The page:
Pandataria, from the Greek word Pandoteira, i.e. "dispenser of all good", and then Pandotira, Pantatera, Ventatere, Bentetien, Vendutena, Ventotiene and finally Ventotene. The assonance with the word "wind" that characterises the latter lexical variations should not have been foreign to it. The presence of man on Ventotene is testified to from the late Neolithic period (4,000 years ago), as it was on the obsidian route (material used for making blades and tools) between the Sicilian islands, Sardinia and Palmarola. Traces of worked splinters of this mineral have been found in "Cala Rossano" and "Fontanelle" to support this theory.
After the settlement of the two colonies of Ponza and Ventotene, the S. Stefano prison construction began in 1790. The architects of the project were again Antonio Winspeare and Francesco Carpi, who supervised the work. The workforce was made up entirely of forces labour convicts and the work lasted seven years, so in 1797 the structure was officially opened as a prison for common crimes. The architecture of the prison is still unique after more than two centuries. S. Stefano's Prison is an original solution to the theories of the time, according to which only with the complete domination of one mind over the other was the recovery of the prisoner possible.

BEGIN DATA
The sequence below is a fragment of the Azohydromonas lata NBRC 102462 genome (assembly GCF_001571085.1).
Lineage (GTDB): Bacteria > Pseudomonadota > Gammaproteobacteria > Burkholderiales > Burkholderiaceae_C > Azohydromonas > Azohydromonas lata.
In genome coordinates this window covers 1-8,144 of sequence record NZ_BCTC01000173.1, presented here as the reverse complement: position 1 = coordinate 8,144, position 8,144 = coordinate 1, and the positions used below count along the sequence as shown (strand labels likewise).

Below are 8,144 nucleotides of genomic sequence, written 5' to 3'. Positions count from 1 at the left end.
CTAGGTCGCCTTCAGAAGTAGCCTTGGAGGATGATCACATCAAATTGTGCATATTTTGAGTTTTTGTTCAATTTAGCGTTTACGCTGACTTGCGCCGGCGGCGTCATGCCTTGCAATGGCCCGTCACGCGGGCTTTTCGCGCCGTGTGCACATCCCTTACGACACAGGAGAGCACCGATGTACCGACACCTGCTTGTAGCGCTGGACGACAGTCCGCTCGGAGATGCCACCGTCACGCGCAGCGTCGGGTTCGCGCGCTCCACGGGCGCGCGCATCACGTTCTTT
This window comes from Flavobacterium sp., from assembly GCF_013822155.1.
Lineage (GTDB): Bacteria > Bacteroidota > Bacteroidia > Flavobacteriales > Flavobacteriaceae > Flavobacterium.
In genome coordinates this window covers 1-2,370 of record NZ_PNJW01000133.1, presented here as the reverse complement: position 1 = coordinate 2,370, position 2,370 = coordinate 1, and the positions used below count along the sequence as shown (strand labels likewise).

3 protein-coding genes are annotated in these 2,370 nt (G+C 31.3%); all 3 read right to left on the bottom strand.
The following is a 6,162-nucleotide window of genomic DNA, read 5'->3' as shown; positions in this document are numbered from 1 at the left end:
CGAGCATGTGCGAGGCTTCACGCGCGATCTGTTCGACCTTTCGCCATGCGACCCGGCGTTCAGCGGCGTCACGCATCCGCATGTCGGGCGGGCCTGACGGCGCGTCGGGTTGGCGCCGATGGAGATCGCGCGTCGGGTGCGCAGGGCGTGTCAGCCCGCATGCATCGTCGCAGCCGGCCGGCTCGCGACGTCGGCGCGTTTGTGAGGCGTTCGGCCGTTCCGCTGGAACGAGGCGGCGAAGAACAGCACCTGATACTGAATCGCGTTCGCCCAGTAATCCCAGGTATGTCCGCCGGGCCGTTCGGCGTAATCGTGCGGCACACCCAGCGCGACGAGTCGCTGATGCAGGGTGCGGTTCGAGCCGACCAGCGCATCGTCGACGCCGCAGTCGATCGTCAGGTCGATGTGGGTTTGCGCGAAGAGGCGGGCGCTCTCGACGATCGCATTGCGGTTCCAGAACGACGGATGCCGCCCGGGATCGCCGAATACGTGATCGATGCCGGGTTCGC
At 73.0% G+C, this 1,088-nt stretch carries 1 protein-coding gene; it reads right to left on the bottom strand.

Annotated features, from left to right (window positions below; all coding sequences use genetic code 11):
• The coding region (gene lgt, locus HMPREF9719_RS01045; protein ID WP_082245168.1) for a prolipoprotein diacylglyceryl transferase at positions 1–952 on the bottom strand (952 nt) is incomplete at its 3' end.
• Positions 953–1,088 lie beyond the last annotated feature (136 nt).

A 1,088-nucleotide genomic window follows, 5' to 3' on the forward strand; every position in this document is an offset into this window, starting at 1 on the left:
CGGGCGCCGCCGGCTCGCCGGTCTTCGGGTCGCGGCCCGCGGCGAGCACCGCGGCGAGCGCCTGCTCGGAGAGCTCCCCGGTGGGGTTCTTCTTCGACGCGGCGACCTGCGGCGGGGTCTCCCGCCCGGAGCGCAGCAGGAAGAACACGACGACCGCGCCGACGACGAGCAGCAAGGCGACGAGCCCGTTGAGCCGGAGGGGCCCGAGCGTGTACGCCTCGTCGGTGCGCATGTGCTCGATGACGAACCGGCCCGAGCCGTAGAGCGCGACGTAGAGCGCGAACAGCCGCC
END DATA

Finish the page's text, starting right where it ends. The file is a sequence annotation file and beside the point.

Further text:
It was commissioned by King Ferdinand IV at the end of the 18th century. The engineer who supervised its construction was Francesco Carpi, who worked with Antonio Winspeare, inspired by the Enlightenment principles of the 'panopticon'. In 1795 the construction of the Santo Stefano Bourbon Prison was completed on the island, and in 1979 it was inaugurated.
The Roman Harbour is a work of genius, demonstrating how the features of an area can be respected while, at the same time, providing the living conditions for the community that decided to settle there.
An imperial villa commissioned by Octavian Augustus where several women belonging to the Julia and Flavia families were exiled: Julia, Agrippina the Elder, Livilla, Octavia and Flavia Domitilla.
These women lived in Ventotene for about a century, amidst the splendour and beauty of the island itself and of the villa that was created as a summer residence for the Emperor. The area of the baths is clearly visible, where you can admire the calidarium, tepidarium and frigidarium structures that overlook a wonderful sunset on the nearby island of Ponza.
The Roman aqueduct consisted of six large cisterns and conduits, all dug out of the tuff. Today only two remain visible: the Cistern of Villa Stefania and the Cistern of the Prisoners. They are located just a few minutes' walk from Piazza Castello, the former covering an area of 700 square metres and the latter more than 1,200 square metres. They are still intact thanks to the use of opus signinum (a kind of earthenware) with which they are covered. They were reused over the centuries and are full of signs of human presence with paintings, votive aedicules, signatures and graffiti.